OpenStreetMap.org was unavailable from 2022-06-11 20:18 (UTC) until the 2022-06-12 03:45 (UTC), a total outage of 7 hours 27 minutes. This was the longest outage of OpenStreetMap.org in the last 5 years.
OpenStreetMap.org is primarily hosted at an Equinix Data Centre in Amsterdam (AM6). We have failover hosting at an Equinix Data Centre in Dublin (DB4).
Our networking equipment in Amsterdam is a highly available pair of Cisco SG550X-48 switches (Switch-1 and Switch-2). The Cisco switches have redundant power supplied by a Cisco RPS2300 Redundant Power System which is supplied by power feed A (MDP-A/MCC-A) and power feed B (MDP-B/MCC-B). In addition Switch-1 has an internal power supply directly connected to power feed A (MDP-A/MCC-A), conversely Switch-2 has an internal power supply directly connected to power feed B. In the event of a failure of power feed A or power feed B the Cisco Redundant Power System is meant to automatically continue supplying power via the remaining power feed to the Cisco Switches.
We have a single fibre network uplink to Cogent from Switch-1 which is a known single point of failure. We have a pre-configured spare fibre module pre-installed into Switch-2 to allow remote-hands in a hardware failure scenario to manually switch our uplink to Switch-2. A future upgrade is pending with redundant uplinks.
At the time of the failure the Operations Team had not yet installed out-of-band access equipment (4G modem serial console server) in Amsterdam. The out-of-band access equipment was installed during October 2021 at Dublin.
It was expected that during the maintenance of power feed A (MDP-A/MCC-A) that the Cisco Redundant Power System would supply Cisco Switch-1 and Cisco Switch-2 from the remaining power feed B (MDP-B/MCC-B). During the install of the Cisco Redundant Power System in December 2018 this power failure scenario had been tested and confirmed working.
The initial working hyposis was that the Cisco Redundant Power System power supply connected to power feed B (MDP-B/MCC-B) had failed which caused a full power outage on Switch-1. With Switch-1 offline the uplink to Cogent was unavailable leaving all OpenStreetMap.org services hosted in Amsterdam without connectivity to the Internet (www, API, wiki, planet). Switch-2 remained operation due to its internal power supply being directly connected to power feed B
The lack of out-of-band equipment installed in Amsterdam prevented OpenStreetMap Operations from being able to investigate the cause of the failure when the uplink was unavailable.
During the follow up site visit, it was identified that both power supplies (feed A and feed B) in the Cisco Redundant Power System were fully operational. A test was later performed which identified that the Cisco Redundant Power System could enter a “standby” state where the Cisco Redundant Power System would not supply power to the switches. Without the redundant power feed a switch would fail if its internal power supply lost power (Switch-1 power feed A, Switch-2 power feed B). The Cisco Redundant Power System “standby” state could be switched to “active” supply by configuration using the IO panel on the Cisco Redundant Power System. The power state of the Cisco Redundant Power System can be monitored from the switches via the CLI.
It is unclear how the Cisco Redundant Power System entered the “standby” state. The state can be checked from the switch by using the CLI
show system command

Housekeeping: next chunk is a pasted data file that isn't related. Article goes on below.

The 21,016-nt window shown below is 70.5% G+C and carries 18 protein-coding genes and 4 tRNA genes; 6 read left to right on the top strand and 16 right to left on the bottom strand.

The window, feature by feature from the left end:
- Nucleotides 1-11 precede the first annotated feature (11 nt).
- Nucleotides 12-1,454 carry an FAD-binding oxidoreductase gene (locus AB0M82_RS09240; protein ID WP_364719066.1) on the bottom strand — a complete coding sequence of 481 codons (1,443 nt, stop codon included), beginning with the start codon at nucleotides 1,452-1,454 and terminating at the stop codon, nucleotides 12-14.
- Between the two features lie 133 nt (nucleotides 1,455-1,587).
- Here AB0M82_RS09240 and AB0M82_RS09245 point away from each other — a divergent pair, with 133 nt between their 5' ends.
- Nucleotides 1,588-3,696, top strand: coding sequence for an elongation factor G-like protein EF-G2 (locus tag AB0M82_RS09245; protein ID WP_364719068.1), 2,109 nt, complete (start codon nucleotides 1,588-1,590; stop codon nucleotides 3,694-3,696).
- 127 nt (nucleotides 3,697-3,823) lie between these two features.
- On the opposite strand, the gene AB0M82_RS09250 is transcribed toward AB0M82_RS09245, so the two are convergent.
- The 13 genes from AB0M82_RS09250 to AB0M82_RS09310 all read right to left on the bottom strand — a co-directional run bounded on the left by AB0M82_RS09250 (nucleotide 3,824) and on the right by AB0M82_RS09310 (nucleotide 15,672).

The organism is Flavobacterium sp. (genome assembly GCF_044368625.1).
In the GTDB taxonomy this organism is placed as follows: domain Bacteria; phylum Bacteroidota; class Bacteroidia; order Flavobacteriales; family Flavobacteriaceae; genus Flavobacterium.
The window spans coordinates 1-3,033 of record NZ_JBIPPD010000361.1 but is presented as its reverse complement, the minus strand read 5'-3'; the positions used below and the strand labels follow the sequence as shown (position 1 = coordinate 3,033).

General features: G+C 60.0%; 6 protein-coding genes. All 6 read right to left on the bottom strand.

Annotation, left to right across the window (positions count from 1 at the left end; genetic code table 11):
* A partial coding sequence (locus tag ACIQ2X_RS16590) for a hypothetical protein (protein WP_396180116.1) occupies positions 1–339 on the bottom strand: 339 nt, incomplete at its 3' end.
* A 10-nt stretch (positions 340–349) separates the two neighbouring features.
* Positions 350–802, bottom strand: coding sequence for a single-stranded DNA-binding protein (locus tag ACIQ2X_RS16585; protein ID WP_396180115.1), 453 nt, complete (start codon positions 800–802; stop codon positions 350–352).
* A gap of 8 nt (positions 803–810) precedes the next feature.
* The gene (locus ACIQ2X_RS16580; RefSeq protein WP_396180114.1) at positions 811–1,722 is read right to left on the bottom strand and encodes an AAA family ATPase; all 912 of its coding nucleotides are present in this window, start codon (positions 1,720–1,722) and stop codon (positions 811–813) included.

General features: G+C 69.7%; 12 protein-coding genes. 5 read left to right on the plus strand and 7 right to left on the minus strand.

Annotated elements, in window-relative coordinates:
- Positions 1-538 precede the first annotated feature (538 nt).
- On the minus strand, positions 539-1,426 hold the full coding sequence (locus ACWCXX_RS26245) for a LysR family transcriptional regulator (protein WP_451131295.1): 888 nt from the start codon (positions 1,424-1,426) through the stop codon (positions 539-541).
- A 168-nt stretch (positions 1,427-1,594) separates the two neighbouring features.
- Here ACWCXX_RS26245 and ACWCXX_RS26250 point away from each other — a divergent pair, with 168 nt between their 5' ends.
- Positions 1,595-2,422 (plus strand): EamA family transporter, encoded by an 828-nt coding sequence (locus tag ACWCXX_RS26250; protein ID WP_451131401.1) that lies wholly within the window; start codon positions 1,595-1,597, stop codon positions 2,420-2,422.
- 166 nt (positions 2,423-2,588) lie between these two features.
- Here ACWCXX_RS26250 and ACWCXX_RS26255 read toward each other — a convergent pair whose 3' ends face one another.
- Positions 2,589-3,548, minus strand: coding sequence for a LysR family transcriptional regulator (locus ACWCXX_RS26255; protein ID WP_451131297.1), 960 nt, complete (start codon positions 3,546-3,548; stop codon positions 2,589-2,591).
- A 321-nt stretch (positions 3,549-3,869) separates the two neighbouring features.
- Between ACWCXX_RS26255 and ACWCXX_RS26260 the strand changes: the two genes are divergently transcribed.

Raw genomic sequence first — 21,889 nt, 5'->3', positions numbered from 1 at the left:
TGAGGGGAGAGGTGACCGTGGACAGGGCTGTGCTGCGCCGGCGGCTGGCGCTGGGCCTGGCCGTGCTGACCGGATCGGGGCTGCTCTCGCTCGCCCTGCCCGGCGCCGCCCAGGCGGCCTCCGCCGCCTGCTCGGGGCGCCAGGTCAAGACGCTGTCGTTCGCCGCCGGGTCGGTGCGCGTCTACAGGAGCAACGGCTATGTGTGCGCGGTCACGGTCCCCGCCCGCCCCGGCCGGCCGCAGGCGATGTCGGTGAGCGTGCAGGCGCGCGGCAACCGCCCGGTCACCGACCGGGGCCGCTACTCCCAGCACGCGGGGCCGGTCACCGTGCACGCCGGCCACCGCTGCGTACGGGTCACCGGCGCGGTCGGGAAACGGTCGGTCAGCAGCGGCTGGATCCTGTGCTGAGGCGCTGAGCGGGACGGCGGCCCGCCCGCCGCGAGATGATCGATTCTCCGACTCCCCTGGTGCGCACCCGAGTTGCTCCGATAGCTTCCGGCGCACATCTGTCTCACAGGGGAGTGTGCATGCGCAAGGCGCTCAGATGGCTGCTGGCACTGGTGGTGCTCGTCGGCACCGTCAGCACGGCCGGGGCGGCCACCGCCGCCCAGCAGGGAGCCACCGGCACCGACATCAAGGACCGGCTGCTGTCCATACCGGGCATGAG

What the switches report when the Cisco Redundant Power System is in “standby” mode
|Unit||Main Power Supply||Redundant Power Supply|
What the switches report when the Cisco Redundant Power System is in “active” mode
|Unit||Main Power Supply||Redundant Power Supply|
Improve our response time to acknowledge ongoing outages. Follow us at https://twitter.com/OSM_Tech for alerts.
Add monitoring and alerting of switch PSU and FAN states. https://github.com/openstreetmap/operations/issues/689
The OpenStreetMap Ops have decided to replace the Cisco SG550X-48 switches (Switch-1 and Switch-2) and the Cisco Redundant Power System with Juniper EX4300 switches with redundant power supplies. We use Juniper EX4300 switches in Dublin and they have been extremely reliable. The replacement switches were expected to be installed during the 20/21/22 Jun 2022 site visit but installation was delayed due to supply chain parts shortage delaying delivery of some switch components. As of 19 July 2022 all components are now on-site pending install. https://github.com/openstreetmap/operations/issues/656
During the 20/21/22 June 2022 site visit out-of-band access equipment (4G modem serial console server) with dual power feeds was installed. https://github.com/openstreetmap/operations/issues/655
As of 19 July 2022 the installation of redundant uplinks is still pending. The OpenStreetMap Operations team continue to follow-up.
Make site failover easier, less manual, and lower risk. It is currently an error-prone manual process. https://github.com/openstreetmap/operations/issues/635
It has been identified that an on-call “pager” system is required by the OpenStreetMap Operations SRE. As of 19 July 2022 the vendor negotiations are ongoing.
Invest in site reliability, which we’re already doing. The new site reliability engineer (and author of this post) started as the OSMF’s first employee two months ago, and couldn’t wish for a better baptism of fire. In the long term, because no person can be on call 24/7, we will expand our SRE team.
Continue and formalise tests for fail-over of equipment on power, network, upstream link and service outages.
If you rely on OpenStreetMap, or just enjoy using it or mapping, please help us achieve these goals. Network equipment, bandwidth, hosting, servers, staffing and operations are expensive, and you can help us with a donation or by becoming an individual or corporate member.
The Operations Working Group is always looking for volunteer knowledgeable system and network admins.